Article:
Interestingly, USB cables *do* make a difference; the best sound I get is from an ART cable that carries the signals but not the power lines. The presence of the power wires in most USB cables (most of which, excepting audiophile types, make no effort to shield data signals from power lines) had a deleterious effect on the interface, even though the interface made no electrical contact with the power lines. I also had an improvement from an optical USB (self-powered) cable that provided complete electrical isolation.

2) I have built three servers; one is a 'loss' in that it does not produce SQ at the level of the other two, whether by sound card or USB. I thought it was the power supply, but upgrading it did not help. The difference could be in the motherboard construction or power handling or it could be that the two much more powerful servers sound better because they have more RAM, more CPU power, and SSD for the OS (Win7). The 'loss' is a Core2 E5300 with 4GB RAM. The two better-sounding boxes are I5-650's with SSD and 8GB ram. All three use Corsair power supplies, wildly over-spec'd (650 and 850w).

Not sure we understand yet why one computer sounds better than another; laptops at least can be kept off the power lines and in many cases sound better than desktops. While I am no fan of the 'fanless' server with linear DC power (too many clocks in the PC for this to matter much), I do suspect that the more powerful processors produce better sound, especially in a Windows environment when the operating system always (always) has some busy-work to do. De-configuring services, indexing, and restore point processing is tedious and error-prone. Reduced O/S busywork in may have a lot to do with the excellent reputation of Apple boxes as music servers.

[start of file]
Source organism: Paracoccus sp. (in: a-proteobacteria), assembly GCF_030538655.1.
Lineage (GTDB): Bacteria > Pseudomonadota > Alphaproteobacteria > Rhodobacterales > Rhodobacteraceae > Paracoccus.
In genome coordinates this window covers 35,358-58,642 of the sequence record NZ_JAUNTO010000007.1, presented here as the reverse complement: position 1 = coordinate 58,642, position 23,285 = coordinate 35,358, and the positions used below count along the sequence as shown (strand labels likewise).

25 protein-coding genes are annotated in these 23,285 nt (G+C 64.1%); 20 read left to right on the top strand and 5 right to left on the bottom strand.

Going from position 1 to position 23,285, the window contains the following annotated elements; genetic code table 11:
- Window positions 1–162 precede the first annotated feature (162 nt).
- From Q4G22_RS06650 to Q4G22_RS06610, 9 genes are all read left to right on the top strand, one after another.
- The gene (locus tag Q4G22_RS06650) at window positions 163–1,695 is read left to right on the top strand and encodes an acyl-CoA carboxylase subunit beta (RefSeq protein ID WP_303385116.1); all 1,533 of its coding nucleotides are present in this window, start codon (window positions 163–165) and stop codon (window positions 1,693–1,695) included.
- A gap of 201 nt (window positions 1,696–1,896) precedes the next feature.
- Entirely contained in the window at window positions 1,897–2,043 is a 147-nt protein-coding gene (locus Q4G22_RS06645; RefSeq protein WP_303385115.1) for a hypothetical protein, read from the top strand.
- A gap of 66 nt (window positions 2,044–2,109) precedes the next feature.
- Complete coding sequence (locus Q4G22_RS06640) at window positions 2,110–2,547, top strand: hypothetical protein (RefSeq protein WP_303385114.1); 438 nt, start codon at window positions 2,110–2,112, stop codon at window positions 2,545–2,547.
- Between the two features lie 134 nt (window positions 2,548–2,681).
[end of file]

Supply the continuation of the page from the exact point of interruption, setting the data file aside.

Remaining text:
High power cpus usually do get a bad name in some circles. While it doesn't take a ton of cpu to playback 192kHz material for example, system latency may be an issue, and with a more powerful cpu maybe their are less DPCs. I have noted how driver problems caused high system latency using J. River when trying WASAPI vs. Lynx ASIO using their awesome library server over LAN. ASIO would cause high system latency and strain my low power ION board's gpu when minimizing and maxing the 1920x1080 screen - causing one click. WASAPI with same material, would result in super low system latency and no clicks or pops. It realy is amazing how well implemented WASAPI seems to be, for the most part.

This was with a dedicated gigabit wired lan connection, not wireless (which exhibited the same behavior but MUCH worse). There is this big anti-buffer, anti-power commmunity and I think it may be like Mike said, that with more crunching power you can actual better lock down everything Windows is doing. No one posts ABX tests, but hey maybe the difference when they add a linear is "night & day".

I think it's a balancing act which must be struck because at some point you are pushing the PC, such as streaming high bitrate video (mkv at 100000kbps or 192kHz audio at 3-5000kbps), closer to the edge of data shortfalls which results in buffer overruns that a DAC can't always handle (loss of sync or white noise_ because WASAPI lets the hardware and driver decide what to do with such data shortfalls (as opposed to ASIO).
Hi Mryan,

I've built a few servers as well, and similarly, one of my servers doesn't sound as good as the other two. I don't think the cause is specifically CPU power, as the one that doesn't sound very good is more powerful than one of the machines that sounds very good. Hence, I am interested to know what motherboards you are using in your various servers that both sound good and don't sound good.

The machine I built that does not sound quite as good uses the same style Seasonic power supply as in my other machine, an Asus P5W DH Deluxe motherboard, an Intel E6600 CPU and Corsair RAM; all reasonable quality stuff.

The systems I liked use Intel DH55TC mobos with I5 680 cpus. The system I have trouble with is an Asus P5QPL-AM with an Intel E5300. The Intel boxes carry 8GB and the Asus 4GB.